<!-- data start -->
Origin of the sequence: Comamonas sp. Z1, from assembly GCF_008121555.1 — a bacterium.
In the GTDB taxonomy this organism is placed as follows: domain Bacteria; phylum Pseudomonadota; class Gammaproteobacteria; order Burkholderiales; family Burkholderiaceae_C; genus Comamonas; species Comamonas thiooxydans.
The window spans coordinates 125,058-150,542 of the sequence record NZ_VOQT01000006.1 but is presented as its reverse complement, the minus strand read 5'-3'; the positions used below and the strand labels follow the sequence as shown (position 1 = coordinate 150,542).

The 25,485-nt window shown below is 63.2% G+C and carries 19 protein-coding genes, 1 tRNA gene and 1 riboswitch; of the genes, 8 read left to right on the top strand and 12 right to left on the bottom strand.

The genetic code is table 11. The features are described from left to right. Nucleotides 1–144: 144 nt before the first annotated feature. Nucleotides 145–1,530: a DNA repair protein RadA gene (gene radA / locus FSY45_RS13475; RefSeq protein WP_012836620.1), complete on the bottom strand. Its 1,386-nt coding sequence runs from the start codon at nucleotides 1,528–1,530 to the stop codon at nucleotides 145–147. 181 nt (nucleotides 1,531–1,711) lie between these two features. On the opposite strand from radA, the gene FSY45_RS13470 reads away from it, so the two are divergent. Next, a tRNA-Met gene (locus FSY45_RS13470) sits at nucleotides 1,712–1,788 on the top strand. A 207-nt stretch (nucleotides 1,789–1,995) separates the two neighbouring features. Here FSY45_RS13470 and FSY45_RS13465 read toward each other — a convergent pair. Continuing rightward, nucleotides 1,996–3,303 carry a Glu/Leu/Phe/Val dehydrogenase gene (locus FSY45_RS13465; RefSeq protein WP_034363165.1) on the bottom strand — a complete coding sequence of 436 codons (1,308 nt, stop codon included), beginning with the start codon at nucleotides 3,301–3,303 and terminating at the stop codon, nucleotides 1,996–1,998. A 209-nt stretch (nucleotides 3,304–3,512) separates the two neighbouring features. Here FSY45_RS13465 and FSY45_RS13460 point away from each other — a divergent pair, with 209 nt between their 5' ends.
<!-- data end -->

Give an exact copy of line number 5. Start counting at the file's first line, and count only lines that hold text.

The genetic code is table 11. The features are described from left to right. Nucleotides 1–144: 144 nt before the first annotated feature. Nucleotides 145–1,530: a DNA repair protein RadA gene (gene radA / locus FSY45_RS13475; RefSeq protein WP_012836620.1), complete on the bottom strand. Its 1,386-nt coding sequence runs from the start codon at nucleotides 1,528–1,530 to the stop codon at nucleotides 145–147. 181 nt (nucleotides 1,531–1,711) lie between these two features. On the opposite strand from radA, the gene FSY45_RS13470 reads away from it, so the two are divergent. Next, a tRNA-Met gene (locus FSY45_RS13470) sits at nucleotides 1,712–1,788 on the top strand. A 207-nt stretch (nucleotides 1,789–1,995) separates the two neighbouring features. Here FSY45_RS13470 and FSY45_RS13465 read toward each other — a convergent pair. Continuing rightward, nucleotides 1,996–3,303 carry a Glu/Leu/Phe/Val dehydrogenase gene (locus FSY45_RS13465; RefSeq protein WP_034363165.1) on the bottom strand — a complete coding sequence of 436 codons (1,308 nt, stop codon included), beginning with the start codon at nucleotides 3,301–3,303 and terminating at the stop codon, nucleotides 1,996–1,998. A 209-nt stretch (nucleotides 3,304–3,512) separates the two neighbouring features. Here FSY45_RS13465 and FSY45_RS13460 point away from each other — a divergent pair, with 209 nt between their 5' ends.